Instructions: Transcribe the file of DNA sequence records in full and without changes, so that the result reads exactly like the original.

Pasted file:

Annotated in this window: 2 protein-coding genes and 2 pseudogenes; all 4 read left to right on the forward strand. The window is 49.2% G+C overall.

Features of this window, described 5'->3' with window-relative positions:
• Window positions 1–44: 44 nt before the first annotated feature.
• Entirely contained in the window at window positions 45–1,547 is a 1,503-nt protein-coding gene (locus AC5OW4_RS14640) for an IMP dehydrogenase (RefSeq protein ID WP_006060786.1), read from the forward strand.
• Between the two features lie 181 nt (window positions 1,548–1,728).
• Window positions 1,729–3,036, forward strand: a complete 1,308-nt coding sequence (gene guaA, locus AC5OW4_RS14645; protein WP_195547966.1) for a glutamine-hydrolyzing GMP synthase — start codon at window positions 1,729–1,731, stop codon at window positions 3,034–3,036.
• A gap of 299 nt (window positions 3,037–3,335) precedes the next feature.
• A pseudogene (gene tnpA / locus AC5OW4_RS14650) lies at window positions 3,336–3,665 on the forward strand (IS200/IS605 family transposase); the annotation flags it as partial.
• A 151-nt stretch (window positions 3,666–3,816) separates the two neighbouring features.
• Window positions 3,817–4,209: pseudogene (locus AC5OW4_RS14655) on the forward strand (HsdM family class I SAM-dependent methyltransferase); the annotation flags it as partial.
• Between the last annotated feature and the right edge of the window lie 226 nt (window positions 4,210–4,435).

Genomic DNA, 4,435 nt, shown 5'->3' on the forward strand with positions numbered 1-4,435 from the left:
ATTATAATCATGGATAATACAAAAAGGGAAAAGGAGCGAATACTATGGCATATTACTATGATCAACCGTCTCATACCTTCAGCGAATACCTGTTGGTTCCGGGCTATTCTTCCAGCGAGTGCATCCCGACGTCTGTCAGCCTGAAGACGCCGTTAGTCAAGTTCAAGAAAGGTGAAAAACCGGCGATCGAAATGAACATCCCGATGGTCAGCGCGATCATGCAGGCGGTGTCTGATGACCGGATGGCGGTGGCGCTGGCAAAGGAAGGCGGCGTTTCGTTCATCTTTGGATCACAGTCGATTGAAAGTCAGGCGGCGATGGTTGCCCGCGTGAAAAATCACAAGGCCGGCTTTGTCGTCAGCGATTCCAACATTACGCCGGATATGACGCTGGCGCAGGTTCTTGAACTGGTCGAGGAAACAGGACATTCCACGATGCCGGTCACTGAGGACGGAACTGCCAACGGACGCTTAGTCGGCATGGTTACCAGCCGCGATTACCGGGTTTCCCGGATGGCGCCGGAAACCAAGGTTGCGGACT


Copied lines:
Annotated in this window: 2 protein-coding genes and 2 pseudogenes; all 4 read left to right on the forward strand. The window is 49.2% G+C overall.

Features of this window, described 5'->3' with window-relative positions:
• Window positions 1–44: 44 nt before the first annotated feature.
• Entirely contained in the window at window positions 45–1,547 is a 1,503-nt protein-coding gene (locus AC5OW4_RS14640) for an IMP dehydrogenase (RefSeq protein ID WP_006060786.1), read from the forward strand.
• Between the two features lie 181 nt (window positions 1,548–1,728).
• Window positions 1,729–3,036, forward strand: a complete 1,308-nt coding sequence (gene guaA, locus AC5OW4_RS14645; protein WP_195547966.1) for a glutamine-hydrolyzing GMP synthase — start codon at window positions 1,729–1,731, stop codon at window positions 3,034–3,036.
• A gap of 299 nt (window positions 3,037–3,335) precedes the next feature.
• A pseudogene (gene tnpA / locus AC5OW4_RS14650) lies at window positions 3,336–3,665 on the forward strand (IS200/IS605 family transposase); the annotation flags it as partial.
• A 151-nt stretch (window positions 3,666–3,816) separates the two neighbouring features.
• Window positions 3,817–4,209: pseudogene (locus AC5OW4_RS14655) on the forward strand (HsdM family class I SAM-dependent methyltransferase); the annotation flags it as partial.
• Between the last annotated feature and the right edge of the window lie 226 nt (window positions 4,210–4,435).

Genomic DNA, 4,435 nt, shown 5'->3' on the forward strand with positions numbered 1-4,435 from the left:
ATTATAATCATGGATAATACAAAAAGGGAAAAGGAGCGAATACTATGGCATATTACTATGATCAACCGTCTCATACCTTCAGCGAATACCTGTTGGTTCCGGGCTATTCTTCCAGCGAGTGCATCCCGACGTCTGTCAGCCTGAAGACGCCGTTAGTCAAGTTCAAGAAAGGTGAAAAACCGGCGATCGAAATGAACATCCCGATGGTCAGCGCGATCATGCAGGCGGTGTCTGATGACCGGATGGCGGTGGCGCTGGCAAAGGAAGGCGGCGTTTCGTTCATCTTTGGATCACAGTCGATTGAAAGTCAGGCGGCGATGGTTGCCCGCGTGAAAAATCACAAGGCCGGCTTTGTCGTCAGCGATTCCAACATTACGCCGGATATGACGCTGGCGCAGGTTCTTGAACTGGTCGAGGAAACAGGACATTCCACGATGCCGGTCACTGAGGACGGAACTGCCAACGGACGCTTAGTCGGCATGGTTACCAGCCGCGATTACCGGGTTTCCCGGATGGCGCCGGAAACCAAGGTTGCGGACT